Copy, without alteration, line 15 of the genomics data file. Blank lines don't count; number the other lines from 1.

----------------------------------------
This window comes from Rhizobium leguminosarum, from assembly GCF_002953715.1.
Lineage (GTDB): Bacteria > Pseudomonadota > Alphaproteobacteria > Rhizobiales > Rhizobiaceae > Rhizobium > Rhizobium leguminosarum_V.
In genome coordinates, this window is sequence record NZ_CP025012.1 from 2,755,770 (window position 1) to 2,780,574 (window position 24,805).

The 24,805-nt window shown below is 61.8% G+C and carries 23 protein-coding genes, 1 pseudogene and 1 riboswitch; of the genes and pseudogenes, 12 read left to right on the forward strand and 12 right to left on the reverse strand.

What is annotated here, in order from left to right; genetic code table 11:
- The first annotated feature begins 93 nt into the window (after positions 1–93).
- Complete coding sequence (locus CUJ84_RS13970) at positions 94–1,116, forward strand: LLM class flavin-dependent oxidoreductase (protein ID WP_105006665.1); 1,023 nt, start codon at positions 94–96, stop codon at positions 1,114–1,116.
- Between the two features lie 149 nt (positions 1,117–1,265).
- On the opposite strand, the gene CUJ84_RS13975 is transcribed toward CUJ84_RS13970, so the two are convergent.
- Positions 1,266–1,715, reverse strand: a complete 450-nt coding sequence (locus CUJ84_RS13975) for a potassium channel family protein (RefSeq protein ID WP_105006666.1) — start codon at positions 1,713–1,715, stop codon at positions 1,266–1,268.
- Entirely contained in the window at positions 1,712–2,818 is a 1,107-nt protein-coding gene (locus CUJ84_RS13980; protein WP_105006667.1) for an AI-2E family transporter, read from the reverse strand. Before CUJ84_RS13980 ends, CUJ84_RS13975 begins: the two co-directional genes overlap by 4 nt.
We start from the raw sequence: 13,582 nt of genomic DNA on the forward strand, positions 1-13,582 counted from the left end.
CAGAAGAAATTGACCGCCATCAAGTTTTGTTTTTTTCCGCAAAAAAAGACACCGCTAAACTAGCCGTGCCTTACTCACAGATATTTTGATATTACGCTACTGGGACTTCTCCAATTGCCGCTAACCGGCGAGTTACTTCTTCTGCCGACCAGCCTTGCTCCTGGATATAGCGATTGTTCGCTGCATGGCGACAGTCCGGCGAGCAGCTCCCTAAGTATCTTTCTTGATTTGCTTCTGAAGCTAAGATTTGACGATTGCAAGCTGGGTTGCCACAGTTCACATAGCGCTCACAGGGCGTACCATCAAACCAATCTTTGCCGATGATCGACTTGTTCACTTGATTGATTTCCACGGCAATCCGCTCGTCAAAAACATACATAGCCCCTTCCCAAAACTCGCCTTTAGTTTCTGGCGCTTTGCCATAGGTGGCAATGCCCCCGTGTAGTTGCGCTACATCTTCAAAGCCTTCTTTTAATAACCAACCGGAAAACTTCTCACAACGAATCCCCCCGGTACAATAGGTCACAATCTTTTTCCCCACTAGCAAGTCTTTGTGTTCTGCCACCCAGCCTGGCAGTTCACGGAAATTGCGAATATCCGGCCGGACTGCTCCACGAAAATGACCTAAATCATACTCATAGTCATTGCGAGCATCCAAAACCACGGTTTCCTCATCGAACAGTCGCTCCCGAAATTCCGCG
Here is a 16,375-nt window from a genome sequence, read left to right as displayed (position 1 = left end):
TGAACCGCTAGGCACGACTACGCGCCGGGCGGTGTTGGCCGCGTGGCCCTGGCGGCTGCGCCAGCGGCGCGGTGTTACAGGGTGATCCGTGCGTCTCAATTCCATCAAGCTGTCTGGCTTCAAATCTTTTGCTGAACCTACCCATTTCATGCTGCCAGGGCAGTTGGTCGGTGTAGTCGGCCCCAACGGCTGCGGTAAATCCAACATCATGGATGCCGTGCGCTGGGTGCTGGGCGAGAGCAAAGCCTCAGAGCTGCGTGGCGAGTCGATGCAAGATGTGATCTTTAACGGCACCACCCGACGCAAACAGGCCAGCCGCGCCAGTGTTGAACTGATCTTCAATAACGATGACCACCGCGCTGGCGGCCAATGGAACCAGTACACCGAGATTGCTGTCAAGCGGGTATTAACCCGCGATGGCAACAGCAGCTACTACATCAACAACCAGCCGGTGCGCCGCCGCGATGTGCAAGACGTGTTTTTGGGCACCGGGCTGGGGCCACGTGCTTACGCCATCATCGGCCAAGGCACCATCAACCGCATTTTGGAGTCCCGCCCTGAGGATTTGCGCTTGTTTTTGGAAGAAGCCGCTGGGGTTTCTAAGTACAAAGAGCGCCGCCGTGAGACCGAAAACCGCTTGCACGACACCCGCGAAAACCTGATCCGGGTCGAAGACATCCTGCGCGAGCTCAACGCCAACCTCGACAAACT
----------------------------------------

TGAACCGCTAGGCACGACTACGCGCCGGGCGGTGTTGGCCGCGTGGCCCTGGCGGCTGCGCCAGCGGCGCGGTGTTACAGGGTGATCCGTGCGTCTCAATTCCATCAAGCTGTCTGGCTTCAAATCTTTTGCTGAACCTACCCATTTCATGCTGCCAGGGCAGTTGGTCGGTGTAGTCGGCCCCAACGGCTGCGGTAAATCCAACATCATGGATGCCGTGCGCTGGGTGCTGGGCGAGAGCAAAGCCTCAGAGCTGCGTGGCGAGTCGATGCAAGATGTGATCTTTAACGGCACCACCCGACGCAAACAGGCCAGCCGCGCCAGTGTTGAACTGATCTTCAATAACGATGACCACCGCGCTGGCGGCCAATGGAACCAGTACACCGAGATTGCTGTCAAGCGGGTATTAACCCGCGATGGCAACAGCAGCTACTACATCAACAACCAGCCGGTGCGCCGCCGCGATGTGCAAGACGTGTTTTTGGGCACCGGGCTGGGGCCACGTGCTTACGCCATCATCGGCCAAGGCACCATCAACCGCATTTTGGAGTCCCGCCCTGAGGATTTGCGCTTGTTTTTGGAAGAAGCCGCTGGGGTTTCTAAGTACAAAGAGCGCCGCCGTGAGACCGAAAACCGCTTGCACGACACCCGCGAAAACCTGATCCGGGTCGAAGACATCCTGCGCGAGCTCAACGCCAACCTCGACAAACT